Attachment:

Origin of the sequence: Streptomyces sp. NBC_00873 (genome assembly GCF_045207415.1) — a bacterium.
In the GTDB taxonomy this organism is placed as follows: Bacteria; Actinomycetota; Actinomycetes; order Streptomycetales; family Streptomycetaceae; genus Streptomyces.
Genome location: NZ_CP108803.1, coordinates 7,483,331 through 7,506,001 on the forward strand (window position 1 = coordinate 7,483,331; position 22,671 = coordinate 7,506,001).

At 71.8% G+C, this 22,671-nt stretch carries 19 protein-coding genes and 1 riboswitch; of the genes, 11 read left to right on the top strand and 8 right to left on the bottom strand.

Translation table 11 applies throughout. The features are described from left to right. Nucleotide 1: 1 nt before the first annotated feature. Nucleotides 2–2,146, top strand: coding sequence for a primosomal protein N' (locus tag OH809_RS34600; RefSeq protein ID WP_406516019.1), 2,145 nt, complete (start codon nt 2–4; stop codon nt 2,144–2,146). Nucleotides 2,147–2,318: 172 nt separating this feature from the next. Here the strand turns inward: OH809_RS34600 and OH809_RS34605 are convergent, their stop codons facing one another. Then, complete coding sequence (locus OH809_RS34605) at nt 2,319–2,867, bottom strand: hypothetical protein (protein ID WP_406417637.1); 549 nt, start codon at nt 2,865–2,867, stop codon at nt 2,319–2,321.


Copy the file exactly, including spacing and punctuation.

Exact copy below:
Origin of the sequence: Streptomyces sp. NBC_00873 (genome assembly GCF_045207415.1) — a bacterium.
In the GTDB taxonomy this organism is placed as follows: Bacteria; Actinomycetota; Actinomycetes; order Streptomycetales; family Streptomycetaceae; genus Streptomyces.
Genome location: NZ_CP108803.1, coordinates 7,483,331 through 7,506,001 on the forward strand (window position 1 = coordinate 7,483,331; position 22,671 = coordinate 7,506,001).

At 71.8% G+C, this 22,671-nt stretch carries 19 protein-coding genes and 1 riboswitch; of the genes, 11 read left to right on the top strand and 8 right to left on the bottom strand.

Translation table 11 applies throughout. The features are described from left to right. Nucleotide 1: 1 nt before the first annotated feature. Nucleotides 2–2,146, top strand: coding sequence for a primosomal protein N' (locus tag OH809_RS34600; RefSeq protein ID WP_406516019.1), 2,145 nt, complete (start codon nt 2–4; stop codon nt 2,144–2,146). Nucleotides 2,147–2,318: 172 nt separating this feature from the next. Here the strand turns inward: OH809_RS34600 and OH809_RS34605 are convergent, their stop codons facing one another. Then, complete coding sequence (locus OH809_RS34605) at nt 2,319–2,867, bottom strand: hypothetical protein (protein ID WP_406417637.1); 549 nt, start codon at nt 2,865–2,867, stop codon at nt 2,319–2,321.